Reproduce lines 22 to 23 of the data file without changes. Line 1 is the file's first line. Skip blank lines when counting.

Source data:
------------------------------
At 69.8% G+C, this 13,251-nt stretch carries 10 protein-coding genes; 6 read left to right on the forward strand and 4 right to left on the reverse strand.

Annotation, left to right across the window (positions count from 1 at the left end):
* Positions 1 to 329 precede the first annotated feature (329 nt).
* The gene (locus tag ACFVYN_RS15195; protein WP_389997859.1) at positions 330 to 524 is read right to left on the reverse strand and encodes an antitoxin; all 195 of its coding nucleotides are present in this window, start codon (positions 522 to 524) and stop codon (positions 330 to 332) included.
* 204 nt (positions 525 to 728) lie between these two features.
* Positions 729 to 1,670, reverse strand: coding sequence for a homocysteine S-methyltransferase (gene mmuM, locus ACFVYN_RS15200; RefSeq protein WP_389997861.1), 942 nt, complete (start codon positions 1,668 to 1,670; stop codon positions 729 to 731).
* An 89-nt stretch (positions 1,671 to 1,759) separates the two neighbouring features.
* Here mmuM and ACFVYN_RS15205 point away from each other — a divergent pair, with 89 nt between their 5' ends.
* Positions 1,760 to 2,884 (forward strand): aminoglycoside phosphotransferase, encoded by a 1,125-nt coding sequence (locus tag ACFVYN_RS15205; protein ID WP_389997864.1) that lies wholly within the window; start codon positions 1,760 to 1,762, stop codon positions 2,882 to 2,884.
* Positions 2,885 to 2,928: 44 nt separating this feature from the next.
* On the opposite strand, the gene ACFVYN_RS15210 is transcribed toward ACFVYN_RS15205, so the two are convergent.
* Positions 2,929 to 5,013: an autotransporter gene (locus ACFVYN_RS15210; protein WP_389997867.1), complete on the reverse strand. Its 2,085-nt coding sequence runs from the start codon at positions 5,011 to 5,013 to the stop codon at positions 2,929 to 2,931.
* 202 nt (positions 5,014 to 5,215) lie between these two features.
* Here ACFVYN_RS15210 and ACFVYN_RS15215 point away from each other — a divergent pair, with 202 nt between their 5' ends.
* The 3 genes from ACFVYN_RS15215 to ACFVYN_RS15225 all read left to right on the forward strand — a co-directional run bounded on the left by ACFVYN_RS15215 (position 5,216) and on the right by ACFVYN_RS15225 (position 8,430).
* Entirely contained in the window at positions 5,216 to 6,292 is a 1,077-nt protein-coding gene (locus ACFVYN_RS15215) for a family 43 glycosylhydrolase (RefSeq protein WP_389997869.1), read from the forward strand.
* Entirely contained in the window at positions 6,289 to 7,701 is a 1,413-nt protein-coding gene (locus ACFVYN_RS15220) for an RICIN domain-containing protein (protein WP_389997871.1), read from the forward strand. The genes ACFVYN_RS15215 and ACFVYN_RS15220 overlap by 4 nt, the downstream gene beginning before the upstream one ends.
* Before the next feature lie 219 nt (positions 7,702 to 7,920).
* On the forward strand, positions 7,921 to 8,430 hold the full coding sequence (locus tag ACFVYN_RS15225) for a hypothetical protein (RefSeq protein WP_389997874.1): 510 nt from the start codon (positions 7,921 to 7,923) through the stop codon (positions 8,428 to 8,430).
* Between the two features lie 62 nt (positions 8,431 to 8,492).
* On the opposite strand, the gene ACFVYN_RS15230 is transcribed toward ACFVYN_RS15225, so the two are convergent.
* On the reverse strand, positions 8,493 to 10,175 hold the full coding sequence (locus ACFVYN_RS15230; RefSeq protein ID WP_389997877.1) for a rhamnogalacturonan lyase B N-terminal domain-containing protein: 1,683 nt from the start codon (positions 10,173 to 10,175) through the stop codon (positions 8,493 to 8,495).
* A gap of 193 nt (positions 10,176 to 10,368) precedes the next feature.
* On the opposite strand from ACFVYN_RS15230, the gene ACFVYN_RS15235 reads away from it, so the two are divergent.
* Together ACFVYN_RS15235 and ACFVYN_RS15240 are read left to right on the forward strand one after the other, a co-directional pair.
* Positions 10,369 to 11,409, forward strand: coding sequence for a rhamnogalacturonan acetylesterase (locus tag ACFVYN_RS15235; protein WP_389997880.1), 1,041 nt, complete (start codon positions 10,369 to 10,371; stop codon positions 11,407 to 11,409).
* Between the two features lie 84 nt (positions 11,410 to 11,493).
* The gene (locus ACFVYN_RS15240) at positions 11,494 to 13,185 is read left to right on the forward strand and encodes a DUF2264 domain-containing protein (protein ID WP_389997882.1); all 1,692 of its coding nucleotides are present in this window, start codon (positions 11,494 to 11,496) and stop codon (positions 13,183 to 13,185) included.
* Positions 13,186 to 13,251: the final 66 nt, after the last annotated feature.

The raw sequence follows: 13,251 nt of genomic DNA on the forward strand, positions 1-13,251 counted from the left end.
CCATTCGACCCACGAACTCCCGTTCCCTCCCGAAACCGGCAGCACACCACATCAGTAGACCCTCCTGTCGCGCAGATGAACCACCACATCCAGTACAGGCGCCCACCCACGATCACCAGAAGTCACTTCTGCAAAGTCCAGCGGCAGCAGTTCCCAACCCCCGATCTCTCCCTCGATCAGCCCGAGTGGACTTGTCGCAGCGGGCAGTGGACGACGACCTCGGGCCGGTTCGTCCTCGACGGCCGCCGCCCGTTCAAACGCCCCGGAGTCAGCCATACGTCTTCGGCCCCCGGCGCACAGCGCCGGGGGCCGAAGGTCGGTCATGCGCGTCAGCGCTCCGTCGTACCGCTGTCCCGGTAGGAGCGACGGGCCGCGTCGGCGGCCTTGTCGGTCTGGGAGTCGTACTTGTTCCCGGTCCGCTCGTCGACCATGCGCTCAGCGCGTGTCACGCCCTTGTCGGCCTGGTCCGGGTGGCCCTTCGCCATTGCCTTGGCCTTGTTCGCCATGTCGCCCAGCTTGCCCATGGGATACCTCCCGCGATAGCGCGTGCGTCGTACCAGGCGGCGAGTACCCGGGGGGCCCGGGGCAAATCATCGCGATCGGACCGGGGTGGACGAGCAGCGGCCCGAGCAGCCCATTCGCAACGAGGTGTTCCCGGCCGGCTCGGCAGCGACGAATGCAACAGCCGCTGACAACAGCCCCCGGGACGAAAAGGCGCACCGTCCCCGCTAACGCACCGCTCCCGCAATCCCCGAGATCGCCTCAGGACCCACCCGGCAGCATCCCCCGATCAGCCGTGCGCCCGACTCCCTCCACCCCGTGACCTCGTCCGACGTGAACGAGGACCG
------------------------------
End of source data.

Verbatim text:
* On the reverse strand, positions 8,493 to 10,175 hold the full coding sequence (locus ACFVYN_RS15230; RefSeq protein ID WP_389997877.1) for a rhamnogalacturonan lyase B N-terminal domain-containing protein: 1,683 nt from the start codon (positions 10,173 to 10,175) through the stop codon (positions 8,493 to 8,495).
* A gap of 193 nt (positions 10,176 to 10,368) precedes the next feature.